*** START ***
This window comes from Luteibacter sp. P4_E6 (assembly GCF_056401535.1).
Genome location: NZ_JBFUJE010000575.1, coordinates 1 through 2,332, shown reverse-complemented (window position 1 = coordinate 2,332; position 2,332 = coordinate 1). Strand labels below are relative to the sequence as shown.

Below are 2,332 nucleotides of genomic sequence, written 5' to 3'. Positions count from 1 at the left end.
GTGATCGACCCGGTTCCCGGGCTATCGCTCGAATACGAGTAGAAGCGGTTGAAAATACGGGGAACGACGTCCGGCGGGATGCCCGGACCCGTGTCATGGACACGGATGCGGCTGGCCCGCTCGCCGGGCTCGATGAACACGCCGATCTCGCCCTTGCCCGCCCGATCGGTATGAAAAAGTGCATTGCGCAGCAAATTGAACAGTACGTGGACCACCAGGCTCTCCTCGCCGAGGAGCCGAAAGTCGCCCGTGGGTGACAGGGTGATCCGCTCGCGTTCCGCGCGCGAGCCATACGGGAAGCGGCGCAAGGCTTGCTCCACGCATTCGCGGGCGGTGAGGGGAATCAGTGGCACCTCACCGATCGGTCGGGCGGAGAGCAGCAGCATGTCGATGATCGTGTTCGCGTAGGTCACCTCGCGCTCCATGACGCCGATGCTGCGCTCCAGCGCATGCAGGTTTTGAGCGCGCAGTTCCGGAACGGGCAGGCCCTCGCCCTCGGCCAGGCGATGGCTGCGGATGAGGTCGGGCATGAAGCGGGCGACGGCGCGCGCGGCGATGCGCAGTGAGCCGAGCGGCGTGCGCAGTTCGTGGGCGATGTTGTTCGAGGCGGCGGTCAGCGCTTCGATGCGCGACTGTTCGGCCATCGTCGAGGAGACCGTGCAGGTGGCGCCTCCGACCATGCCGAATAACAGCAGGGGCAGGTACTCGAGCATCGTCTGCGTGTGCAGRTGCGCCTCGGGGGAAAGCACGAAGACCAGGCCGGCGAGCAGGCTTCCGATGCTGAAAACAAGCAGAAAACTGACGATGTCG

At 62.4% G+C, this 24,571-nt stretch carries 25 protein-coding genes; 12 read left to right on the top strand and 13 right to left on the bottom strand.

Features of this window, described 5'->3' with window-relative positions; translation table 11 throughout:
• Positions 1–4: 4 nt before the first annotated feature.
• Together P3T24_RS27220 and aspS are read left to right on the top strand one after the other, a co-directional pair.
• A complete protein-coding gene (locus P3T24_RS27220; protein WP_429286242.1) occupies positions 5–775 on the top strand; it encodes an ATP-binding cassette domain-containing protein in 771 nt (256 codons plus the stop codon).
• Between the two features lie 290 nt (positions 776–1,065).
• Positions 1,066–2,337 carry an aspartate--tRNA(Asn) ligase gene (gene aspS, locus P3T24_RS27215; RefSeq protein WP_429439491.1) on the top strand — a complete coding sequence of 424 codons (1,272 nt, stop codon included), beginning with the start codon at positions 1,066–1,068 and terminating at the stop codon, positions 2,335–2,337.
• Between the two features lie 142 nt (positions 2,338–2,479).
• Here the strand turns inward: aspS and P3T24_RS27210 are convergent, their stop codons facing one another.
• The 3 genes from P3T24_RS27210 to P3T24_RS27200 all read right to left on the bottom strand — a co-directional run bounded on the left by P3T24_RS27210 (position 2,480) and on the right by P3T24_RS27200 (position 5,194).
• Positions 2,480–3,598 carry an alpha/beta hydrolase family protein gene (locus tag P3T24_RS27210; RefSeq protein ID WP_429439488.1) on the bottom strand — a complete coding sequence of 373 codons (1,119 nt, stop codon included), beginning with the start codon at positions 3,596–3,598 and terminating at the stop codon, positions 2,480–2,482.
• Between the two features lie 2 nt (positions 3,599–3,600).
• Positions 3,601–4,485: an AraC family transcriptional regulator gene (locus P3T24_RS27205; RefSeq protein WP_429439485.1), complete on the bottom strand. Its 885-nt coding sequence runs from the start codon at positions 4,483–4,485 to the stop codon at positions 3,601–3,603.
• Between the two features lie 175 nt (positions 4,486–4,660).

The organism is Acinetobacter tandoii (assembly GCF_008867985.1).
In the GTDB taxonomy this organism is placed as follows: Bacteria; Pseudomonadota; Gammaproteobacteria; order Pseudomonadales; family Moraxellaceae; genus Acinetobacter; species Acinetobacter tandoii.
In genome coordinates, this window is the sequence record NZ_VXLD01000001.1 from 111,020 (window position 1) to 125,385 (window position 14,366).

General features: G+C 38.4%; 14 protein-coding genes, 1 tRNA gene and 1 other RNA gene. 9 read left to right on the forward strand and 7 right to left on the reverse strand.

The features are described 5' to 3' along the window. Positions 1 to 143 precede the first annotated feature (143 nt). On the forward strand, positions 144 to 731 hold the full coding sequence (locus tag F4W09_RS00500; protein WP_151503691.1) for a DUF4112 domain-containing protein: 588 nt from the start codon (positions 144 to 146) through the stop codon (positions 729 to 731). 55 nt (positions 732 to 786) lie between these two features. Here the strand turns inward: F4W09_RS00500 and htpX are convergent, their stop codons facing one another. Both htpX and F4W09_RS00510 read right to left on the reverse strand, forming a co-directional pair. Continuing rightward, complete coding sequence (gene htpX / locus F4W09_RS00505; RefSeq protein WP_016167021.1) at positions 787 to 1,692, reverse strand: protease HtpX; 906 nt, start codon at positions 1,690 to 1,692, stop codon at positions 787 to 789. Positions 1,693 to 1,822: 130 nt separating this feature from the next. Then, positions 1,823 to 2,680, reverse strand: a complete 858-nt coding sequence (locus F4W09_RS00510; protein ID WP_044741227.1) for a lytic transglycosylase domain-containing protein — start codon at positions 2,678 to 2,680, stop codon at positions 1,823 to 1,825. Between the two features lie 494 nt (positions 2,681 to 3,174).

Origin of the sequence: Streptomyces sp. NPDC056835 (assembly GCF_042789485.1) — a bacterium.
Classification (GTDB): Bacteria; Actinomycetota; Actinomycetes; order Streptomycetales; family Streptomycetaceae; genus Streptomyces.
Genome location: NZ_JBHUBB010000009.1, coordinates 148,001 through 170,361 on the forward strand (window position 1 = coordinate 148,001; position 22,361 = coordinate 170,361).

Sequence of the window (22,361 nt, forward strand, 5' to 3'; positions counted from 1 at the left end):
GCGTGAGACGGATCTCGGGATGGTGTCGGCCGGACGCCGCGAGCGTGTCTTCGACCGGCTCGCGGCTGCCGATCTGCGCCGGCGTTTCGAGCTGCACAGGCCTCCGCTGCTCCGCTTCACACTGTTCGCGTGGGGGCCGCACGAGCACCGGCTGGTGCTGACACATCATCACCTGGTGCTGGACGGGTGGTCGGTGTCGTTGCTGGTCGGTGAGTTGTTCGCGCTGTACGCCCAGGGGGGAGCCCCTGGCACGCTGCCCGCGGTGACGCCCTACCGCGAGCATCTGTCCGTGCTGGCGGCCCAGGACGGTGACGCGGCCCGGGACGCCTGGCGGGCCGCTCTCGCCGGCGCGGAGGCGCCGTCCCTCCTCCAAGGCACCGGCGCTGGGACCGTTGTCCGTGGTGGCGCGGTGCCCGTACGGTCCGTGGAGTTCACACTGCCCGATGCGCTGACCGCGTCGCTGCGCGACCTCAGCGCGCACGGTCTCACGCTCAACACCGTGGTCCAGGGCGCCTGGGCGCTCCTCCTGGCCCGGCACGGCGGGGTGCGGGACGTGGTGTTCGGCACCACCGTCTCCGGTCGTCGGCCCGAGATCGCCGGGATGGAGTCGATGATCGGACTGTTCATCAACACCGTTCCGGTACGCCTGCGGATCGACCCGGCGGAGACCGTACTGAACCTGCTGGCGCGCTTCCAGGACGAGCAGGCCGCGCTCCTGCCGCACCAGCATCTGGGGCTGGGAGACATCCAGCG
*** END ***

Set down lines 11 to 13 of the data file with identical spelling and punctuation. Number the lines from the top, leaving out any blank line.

• Positions 1,066–2,337 carry an aspartate--tRNA(Asn) ligase gene (gene aspS, locus P3T24_RS27215; RefSeq protein WP_429439491.1) on the top strand — a complete coding sequence of 424 codons (1,272 nt, stop codon included), beginning with the start codon at positions 1,066–1,068 and terminating at the stop codon, positions 2,335–2,337.
• Between the two features lie 142 nt (positions 2,338–2,479).
• Here the strand turns inward: aspS and P3T24_RS27210 are convergent, their stop codons facing one another.